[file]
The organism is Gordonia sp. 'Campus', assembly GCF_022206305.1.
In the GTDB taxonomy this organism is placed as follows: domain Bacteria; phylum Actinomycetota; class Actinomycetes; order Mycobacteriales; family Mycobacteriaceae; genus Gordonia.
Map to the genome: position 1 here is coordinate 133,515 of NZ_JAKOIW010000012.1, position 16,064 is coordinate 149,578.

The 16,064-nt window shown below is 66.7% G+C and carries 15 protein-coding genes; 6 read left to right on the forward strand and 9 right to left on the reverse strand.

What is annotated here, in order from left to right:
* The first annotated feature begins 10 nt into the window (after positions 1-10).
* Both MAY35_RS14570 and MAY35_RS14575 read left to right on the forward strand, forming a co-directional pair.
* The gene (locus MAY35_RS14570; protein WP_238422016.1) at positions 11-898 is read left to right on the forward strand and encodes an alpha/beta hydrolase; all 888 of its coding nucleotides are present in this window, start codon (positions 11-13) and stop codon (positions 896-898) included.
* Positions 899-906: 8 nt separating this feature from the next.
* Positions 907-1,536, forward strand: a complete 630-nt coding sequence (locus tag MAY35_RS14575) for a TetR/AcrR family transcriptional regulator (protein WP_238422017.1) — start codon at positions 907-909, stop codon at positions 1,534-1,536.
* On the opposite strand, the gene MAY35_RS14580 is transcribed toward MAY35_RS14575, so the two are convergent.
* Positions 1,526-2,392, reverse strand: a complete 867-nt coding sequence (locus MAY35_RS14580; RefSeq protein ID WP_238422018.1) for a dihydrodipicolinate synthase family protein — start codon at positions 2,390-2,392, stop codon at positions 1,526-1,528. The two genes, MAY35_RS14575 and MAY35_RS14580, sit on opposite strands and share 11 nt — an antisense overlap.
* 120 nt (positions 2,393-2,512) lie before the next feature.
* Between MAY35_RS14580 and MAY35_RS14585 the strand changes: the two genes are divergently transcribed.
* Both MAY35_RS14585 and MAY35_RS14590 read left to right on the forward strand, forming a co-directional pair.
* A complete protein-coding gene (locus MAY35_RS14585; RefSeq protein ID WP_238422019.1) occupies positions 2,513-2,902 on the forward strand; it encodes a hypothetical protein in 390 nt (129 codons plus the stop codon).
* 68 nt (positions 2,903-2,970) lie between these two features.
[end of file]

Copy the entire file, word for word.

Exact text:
The organism is Gordonia sp. 'Campus', assembly GCF_022206305.1.
In the GTDB taxonomy this organism is placed as follows: domain Bacteria; phylum Actinomycetota; class Actinomycetes; order Mycobacteriales; family Mycobacteriaceae; genus Gordonia.
Map to the genome: position 1 here is coordinate 133,515 of NZ_JAKOIW010000012.1, position 16,064 is coordinate 149,578.

The 16,064-nt window shown below is 66.7% G+C and carries 15 protein-coding genes; 6 read left to right on the forward strand and 9 right to left on the reverse strand.

What is annotated here, in order from left to right:
* The first annotated feature begins 10 nt into the window (after positions 1-10).
* Both MAY35_RS14570 and MAY35_RS14575 read left to right on the forward strand, forming a co-directional pair.
* The gene (locus MAY35_RS14570; protein WP_238422016.1) at positions 11-898 is read left to right on the forward strand and encodes an alpha/beta hydrolase; all 888 of its coding nucleotides are present in this window, start codon (positions 11-13) and stop codon (positions 896-898) included.
* Positions 899-906: 8 nt separating this feature from the next.
* Positions 907-1,536, forward strand: a complete 630-nt coding sequence (locus tag MAY35_RS14575) for a TetR/AcrR family transcriptional regulator (protein WP_238422017.1) — start codon at positions 907-909, stop codon at positions 1,534-1,536.
* On the opposite strand, the gene MAY35_RS14580 is transcribed toward MAY35_RS14575, so the two are convergent.
* Positions 1,526-2,392, reverse strand: a complete 867-nt coding sequence (locus MAY35_RS14580; RefSeq protein ID WP_238422018.1) for a dihydrodipicolinate synthase family protein — start codon at positions 2,390-2,392, stop codon at positions 1,526-1,528. The two genes, MAY35_RS14575 and MAY35_RS14580, sit on opposite strands and share 11 nt — an antisense overlap.
* 120 nt (positions 2,393-2,512) lie before the next feature.
* Between MAY35_RS14580 and MAY35_RS14585 the strand changes: the two genes are divergently transcribed.
* Both MAY35_RS14585 and MAY35_RS14590 read left to right on the forward strand, forming a co-directional pair.
* A complete protein-coding gene (locus MAY35_RS14585; RefSeq protein ID WP_238422019.1) occupies positions 2,513-2,902 on the forward strand; it encodes a hypothetical protein in 390 nt (129 codons plus the stop codon).
* 68 nt (positions 2,903-2,970) lie between these two features.